The cellular genome is constantly subject to DNA damage caused by endogenous factors or exogenously by damaging agents such as ionizing radiation or various anticancer agents. The base excision repair (BER) enzyme, DNA polymerase β, and the polymerases involved in translesion synthesis (TLS) have been shown to contribute to cellular tolerance and repair of DNA lesions by anticancer treatments, particularly the platinum cytotoxic drugs. Moreover, there is robust preclinical evidence linking alterations in DNA pol β and TLS polymerase levels to cancer. DNA polymerases may therefore be potential targets to increase the sensitivity of cancer cells to chemotherapy drugs. In this article, the physical and chemical properties of DNA polymerase β and the translesion synthesis polymerases are reviewed with a view to identifying how they may act as targets for anticancer treatment. The potential clinical role of new DNA polymerase inhibitors is discussed and how they may be combined with conventional cytotoxic agents.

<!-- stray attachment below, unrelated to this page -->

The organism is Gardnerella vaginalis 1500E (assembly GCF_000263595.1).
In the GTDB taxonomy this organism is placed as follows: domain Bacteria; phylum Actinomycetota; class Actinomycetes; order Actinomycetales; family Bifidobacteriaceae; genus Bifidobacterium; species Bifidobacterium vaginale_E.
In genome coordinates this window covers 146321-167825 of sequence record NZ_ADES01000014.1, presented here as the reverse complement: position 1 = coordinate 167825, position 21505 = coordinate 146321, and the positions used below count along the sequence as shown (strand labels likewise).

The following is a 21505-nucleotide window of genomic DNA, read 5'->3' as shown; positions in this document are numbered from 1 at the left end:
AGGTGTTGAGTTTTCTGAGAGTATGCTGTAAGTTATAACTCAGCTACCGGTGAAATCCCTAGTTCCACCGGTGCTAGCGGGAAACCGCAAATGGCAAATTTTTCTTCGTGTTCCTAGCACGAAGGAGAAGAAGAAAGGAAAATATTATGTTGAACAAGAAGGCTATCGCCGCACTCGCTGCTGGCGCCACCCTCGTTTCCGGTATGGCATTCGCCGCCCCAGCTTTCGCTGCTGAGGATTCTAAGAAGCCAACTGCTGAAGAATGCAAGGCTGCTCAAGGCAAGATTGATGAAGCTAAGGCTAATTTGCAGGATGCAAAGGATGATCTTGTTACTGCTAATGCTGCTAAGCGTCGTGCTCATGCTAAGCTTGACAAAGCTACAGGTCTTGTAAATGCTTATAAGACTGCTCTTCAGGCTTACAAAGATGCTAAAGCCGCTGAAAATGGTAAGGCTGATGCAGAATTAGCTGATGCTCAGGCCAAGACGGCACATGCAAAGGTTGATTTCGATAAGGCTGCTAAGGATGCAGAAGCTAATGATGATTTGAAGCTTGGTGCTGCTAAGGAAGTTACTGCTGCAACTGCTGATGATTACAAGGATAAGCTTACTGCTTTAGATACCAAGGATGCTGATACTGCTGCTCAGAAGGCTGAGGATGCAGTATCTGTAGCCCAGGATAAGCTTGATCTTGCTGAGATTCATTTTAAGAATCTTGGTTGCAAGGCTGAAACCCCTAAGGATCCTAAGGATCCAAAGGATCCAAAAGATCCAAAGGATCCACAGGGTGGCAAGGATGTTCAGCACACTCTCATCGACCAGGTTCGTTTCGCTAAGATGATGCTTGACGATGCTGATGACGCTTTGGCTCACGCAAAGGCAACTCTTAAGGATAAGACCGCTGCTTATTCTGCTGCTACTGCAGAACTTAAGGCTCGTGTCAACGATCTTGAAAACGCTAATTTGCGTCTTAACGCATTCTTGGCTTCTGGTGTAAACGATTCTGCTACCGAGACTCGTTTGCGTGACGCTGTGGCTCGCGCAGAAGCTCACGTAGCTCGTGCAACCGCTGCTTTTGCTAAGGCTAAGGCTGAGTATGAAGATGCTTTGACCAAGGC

Keywords: Base excision repair, cisplatin, DNA damage repair, DNA polymerase, oxaliplatin, radiotherapy, translesion synthesis
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